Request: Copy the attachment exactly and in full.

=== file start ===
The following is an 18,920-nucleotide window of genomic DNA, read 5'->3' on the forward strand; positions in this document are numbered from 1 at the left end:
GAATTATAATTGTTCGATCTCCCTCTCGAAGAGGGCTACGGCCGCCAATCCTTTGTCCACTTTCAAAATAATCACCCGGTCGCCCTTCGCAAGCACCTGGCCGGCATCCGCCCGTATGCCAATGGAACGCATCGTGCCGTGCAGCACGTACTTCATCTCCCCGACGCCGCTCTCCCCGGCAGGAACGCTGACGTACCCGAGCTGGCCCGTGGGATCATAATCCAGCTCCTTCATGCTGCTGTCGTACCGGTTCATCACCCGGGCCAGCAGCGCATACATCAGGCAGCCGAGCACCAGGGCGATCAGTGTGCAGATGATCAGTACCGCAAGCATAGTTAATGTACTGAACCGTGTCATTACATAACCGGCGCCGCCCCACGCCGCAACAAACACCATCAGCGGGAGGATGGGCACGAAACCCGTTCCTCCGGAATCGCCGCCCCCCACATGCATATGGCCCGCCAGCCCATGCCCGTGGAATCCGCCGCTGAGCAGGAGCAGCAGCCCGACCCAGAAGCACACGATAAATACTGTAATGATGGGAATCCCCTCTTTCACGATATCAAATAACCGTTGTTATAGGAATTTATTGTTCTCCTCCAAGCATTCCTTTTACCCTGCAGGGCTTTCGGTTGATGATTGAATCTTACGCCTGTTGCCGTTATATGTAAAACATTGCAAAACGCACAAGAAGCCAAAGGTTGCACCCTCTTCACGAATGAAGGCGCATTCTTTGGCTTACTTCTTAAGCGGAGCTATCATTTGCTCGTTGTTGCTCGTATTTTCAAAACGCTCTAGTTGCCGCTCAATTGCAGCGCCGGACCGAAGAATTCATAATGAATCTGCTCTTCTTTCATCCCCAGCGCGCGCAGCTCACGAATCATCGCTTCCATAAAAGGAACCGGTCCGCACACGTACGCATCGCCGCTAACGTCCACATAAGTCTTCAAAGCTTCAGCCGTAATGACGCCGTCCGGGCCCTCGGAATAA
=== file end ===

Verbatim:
The following is an 18,920-nucleotide window of genomic DNA, read 5'->3' on the forward strand; positions in this document are numbered from 1 at the left end:
GAATTATAATTGTTCGATCTCCCTCTCGAAGAGGGCTACGGCCGCCAATCCTTTGTCCACTTTCAAAATAATCACCCGGTCGCCCTTCGCAAGCACCTGGCCGGCATCCGCCCGTATGCCAATGGAACGCATCGTGCCGTGCAGCACGTACTTCATCTCCCCGACGCCGCTCTCCCCGGCAGGAACGCTGACGTACCCGAGCTGGCCCGTGGGATCATAATCCAGCTCCTTCATGCTGCTGTCGTACCGGTTCATCACCCGGGCCAGCAGCGCATACATCAGGCAGCCGAGCACCAGGGCGATCAGTGTGCAGATGATCAGTACCGCAAGCATAGTTAATGTACTGAACCGTGTCATTACATAACCGGCGCCGCCCCACGCCGCAACAAACACCATCAGCGGGAGGATGGGCACGAAACCCGTTCCTCCGGAATCGCCGCCCCCCACATGCATATGGCCCGCCAGCCCATGCCCGTGGAATCCGCCGCTGAGCAGGAGCAGCAGCCCGACCCAGAAGCACACGATAAATACTGTAATGATGGGAATCCCCTCTTTCACGATATCAAATAACCGTTGTTATAGGAATTTATTGTTCTCCTCCAAGCATTCCTTTTACCCTGCAGGGCTTTCGGTTGATGATTGAATCTTACGCCTGTTGCCGTTATATGTAAAACATTGCAAAACGCACAAGAAGCCAAAGGTTGCACCCTCTTCACGAATGAAGGCGCATTCTTTGGCTTACTTCTTAAGCGGAGCTATCATTTGCTCGTTGTTGCTCGTATTTTCAAAACGCTCTAGTTGCCGCTCAATTGCAGCGCCGGACCGAAGAATTCATAATGAATCTGCTCTTCTTTCATCCCCAGCGCGCGCAGCTCACGAATCATCGCTTCCATAAAAGGAACCGGTCCGCACACGTACGCATCGCCGCTAACGTCCACATAAGTCTTCAAAGCTTCAGCCGTAATGACGCCGTCCGGGCCCTCGGAATAA